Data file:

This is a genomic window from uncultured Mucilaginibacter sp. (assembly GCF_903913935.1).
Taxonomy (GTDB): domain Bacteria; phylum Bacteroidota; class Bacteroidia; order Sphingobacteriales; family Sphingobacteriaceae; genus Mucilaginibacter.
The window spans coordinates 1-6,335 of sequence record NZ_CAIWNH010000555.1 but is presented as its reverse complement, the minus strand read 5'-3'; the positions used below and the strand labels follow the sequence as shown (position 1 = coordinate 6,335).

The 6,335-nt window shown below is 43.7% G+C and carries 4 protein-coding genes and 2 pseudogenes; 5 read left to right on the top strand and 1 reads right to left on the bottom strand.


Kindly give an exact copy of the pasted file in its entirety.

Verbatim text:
This is a genomic window from uncultured Mucilaginibacter sp. (assembly GCF_903913935.1).
Taxonomy (GTDB): domain Bacteria; phylum Bacteroidota; class Bacteroidia; order Sphingobacteriales; family Sphingobacteriaceae; genus Mucilaginibacter.
The window spans coordinates 1-6,335 of sequence record NZ_CAIWNH010000555.1 but is presented as its reverse complement, the minus strand read 5'-3'; the positions used below and the strand labels follow the sequence as shown (position 1 = coordinate 6,335).

The 6,335-nt window shown below is 43.7% G+C and carries 4 protein-coding genes and 2 pseudogenes; 5 read left to right on the top strand and 1 reads right to left on the bottom strand.